Sandia is an international leader in hydrogen materials science, exemplified by its role as the lead lab in DOE’s Metal Hydride Center of Excellence, which ran from 2005-2010. The consortium will leverage the core capabilities of the three partners, primarily synthetic chemistry at Sandia, theory and modeling at Lawrence Livermore, and characterization at Berkeley Lab.

The world-class supercomputing facilities at Lawrence Livermore and Sandia are key elements of the team’s strategy to develop the enabling science for hydrogen solid storage technologies, along with advanced experimental tools available at Berkeley Lab’s Advanced Light Source and Molecular Foundry facilities.

Current H2 storage misses capacity, cost targets

In the past five years, fuel cell electric vehicles (FCEVs) have gone from a concept to reality. Automakers are starting to roll out commercial FCEVs and investments are being made to deploy hydrogen refueling infrastructure, especially in early markets such as California and the Northeast.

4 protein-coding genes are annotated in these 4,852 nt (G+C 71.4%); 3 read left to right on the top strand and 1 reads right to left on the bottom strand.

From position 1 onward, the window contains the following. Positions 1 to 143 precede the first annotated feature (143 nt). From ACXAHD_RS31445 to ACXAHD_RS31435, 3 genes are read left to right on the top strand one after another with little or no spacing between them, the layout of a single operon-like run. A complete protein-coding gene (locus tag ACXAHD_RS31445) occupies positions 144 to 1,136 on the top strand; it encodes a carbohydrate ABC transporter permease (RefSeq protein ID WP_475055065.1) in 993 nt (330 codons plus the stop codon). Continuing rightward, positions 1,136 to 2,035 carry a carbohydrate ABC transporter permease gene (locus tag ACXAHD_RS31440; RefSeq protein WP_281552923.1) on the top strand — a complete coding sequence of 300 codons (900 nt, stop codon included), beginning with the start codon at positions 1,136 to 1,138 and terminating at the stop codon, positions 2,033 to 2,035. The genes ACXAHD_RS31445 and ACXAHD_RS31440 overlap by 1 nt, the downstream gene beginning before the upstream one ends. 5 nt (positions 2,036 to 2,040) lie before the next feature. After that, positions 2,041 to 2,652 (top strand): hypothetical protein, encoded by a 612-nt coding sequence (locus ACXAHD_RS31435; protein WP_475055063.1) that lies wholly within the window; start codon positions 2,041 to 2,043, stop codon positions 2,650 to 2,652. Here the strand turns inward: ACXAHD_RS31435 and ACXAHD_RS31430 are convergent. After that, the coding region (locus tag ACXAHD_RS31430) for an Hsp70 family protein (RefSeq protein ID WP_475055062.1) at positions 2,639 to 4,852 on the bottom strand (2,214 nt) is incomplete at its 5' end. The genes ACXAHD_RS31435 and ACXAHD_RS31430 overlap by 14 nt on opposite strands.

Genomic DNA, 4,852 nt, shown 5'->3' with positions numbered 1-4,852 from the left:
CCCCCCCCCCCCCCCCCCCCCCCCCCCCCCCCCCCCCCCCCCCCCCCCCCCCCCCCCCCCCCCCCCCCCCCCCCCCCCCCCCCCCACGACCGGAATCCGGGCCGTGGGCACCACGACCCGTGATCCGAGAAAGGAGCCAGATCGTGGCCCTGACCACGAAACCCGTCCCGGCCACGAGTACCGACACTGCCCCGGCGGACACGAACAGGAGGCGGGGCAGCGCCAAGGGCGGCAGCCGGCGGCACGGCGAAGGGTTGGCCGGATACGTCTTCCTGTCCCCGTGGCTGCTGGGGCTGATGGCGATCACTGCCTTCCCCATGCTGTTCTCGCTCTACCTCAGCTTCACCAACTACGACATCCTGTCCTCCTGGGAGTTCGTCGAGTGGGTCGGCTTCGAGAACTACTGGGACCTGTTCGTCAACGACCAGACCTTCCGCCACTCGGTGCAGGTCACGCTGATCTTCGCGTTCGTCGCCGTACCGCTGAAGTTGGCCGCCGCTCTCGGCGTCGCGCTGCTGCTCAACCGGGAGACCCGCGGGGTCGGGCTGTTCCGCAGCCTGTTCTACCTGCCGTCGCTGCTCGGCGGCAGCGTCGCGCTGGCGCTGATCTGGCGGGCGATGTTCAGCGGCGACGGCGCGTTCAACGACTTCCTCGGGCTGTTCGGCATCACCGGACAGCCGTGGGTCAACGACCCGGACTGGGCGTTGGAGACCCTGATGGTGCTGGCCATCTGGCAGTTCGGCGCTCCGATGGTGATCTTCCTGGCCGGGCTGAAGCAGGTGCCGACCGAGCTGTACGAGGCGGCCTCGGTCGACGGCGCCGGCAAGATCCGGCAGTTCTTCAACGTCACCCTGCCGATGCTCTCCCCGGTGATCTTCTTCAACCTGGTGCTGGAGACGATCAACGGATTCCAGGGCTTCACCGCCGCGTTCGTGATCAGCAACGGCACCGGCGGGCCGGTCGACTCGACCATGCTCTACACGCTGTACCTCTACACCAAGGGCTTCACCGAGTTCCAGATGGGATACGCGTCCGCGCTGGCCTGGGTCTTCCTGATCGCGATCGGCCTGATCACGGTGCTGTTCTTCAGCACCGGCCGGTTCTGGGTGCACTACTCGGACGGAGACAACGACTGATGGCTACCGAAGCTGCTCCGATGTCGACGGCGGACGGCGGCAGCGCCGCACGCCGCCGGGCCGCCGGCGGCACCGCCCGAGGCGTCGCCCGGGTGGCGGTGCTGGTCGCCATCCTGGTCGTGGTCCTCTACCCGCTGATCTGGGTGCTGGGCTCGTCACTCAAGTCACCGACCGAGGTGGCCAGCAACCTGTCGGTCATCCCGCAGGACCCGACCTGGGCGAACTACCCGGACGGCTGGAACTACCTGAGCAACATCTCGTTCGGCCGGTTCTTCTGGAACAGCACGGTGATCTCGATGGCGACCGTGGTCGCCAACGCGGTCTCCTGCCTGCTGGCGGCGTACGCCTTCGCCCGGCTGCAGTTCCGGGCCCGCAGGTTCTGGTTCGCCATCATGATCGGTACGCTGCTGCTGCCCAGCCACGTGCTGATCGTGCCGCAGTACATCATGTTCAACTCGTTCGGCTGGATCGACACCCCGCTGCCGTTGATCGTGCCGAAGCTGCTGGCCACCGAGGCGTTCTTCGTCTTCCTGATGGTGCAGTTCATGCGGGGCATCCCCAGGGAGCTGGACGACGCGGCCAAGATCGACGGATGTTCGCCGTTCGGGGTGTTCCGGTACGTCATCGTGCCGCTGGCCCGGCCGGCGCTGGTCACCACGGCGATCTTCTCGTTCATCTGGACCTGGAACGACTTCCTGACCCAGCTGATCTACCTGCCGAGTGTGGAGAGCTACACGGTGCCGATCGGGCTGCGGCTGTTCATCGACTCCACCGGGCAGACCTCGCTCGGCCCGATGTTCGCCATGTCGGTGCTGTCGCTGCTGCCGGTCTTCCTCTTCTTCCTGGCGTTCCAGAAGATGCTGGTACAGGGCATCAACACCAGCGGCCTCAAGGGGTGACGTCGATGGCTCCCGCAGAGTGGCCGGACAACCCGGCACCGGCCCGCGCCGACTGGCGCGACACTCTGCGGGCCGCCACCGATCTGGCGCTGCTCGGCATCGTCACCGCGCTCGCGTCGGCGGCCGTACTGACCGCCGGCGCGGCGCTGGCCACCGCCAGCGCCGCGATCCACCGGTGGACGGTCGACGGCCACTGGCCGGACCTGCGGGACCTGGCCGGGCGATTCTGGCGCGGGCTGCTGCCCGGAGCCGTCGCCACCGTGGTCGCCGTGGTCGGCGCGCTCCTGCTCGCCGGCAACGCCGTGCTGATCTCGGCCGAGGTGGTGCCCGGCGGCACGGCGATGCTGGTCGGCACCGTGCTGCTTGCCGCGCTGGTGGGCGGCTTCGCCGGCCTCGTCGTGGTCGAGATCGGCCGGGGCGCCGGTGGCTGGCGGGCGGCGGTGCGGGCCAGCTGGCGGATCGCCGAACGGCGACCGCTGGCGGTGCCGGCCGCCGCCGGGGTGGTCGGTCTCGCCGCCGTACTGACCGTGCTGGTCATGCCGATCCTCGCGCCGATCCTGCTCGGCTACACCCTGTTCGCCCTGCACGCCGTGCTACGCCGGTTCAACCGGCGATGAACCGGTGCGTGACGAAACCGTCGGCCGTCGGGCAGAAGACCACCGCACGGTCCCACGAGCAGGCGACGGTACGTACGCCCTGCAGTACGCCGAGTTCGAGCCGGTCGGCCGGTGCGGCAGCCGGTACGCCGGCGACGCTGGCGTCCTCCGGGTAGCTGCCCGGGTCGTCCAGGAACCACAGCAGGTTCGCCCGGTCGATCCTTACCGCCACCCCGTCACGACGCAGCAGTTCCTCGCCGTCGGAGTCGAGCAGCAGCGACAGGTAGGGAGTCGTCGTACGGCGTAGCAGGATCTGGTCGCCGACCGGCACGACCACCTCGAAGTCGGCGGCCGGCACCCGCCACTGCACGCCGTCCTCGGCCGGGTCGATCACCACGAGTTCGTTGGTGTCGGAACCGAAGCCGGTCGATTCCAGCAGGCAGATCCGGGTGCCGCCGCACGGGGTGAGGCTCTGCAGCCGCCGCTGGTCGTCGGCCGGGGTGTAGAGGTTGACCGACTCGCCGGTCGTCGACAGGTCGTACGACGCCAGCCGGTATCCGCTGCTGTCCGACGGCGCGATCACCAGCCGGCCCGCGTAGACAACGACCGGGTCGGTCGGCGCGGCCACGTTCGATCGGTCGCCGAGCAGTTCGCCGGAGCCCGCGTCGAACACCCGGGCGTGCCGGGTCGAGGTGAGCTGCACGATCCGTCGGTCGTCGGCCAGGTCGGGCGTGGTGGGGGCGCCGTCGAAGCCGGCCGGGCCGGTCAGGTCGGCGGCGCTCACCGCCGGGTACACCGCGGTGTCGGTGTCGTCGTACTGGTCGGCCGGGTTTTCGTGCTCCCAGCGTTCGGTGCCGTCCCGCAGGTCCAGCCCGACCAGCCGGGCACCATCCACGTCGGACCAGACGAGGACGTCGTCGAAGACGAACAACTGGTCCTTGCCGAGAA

However, the commercial FCEV light-duty vehicles are designed for 700-bar compressed hydrogen storage on board the vehicle and hydrogen-refueling infrastructure is being deployed for compressed hydrogen refueling. Although compressed hydrogen provides a near-term pathway to commercialization, this storage method falls short of DOE targets for onboard hydrogen storage, particularly for volumetric hydrogen energy density and cost.

“Hydrogen, as a transportation fuel, has great potential to provide highly efficient power with nearly zero emissions,” says Mark. “Storage materials are the limiting factor right now.”

Thermodynamics, kinetics challenges

Although HyMARC will consider all types of hydrogen storage materials, two categories of solid-state materials, novel sorbents and high-density metal hydrides, are of particular interest. These materials have the potential to meet DOE targets to deliver hydrogen at the right pressure and energy density to power a hydrogen fuel cell vehicle.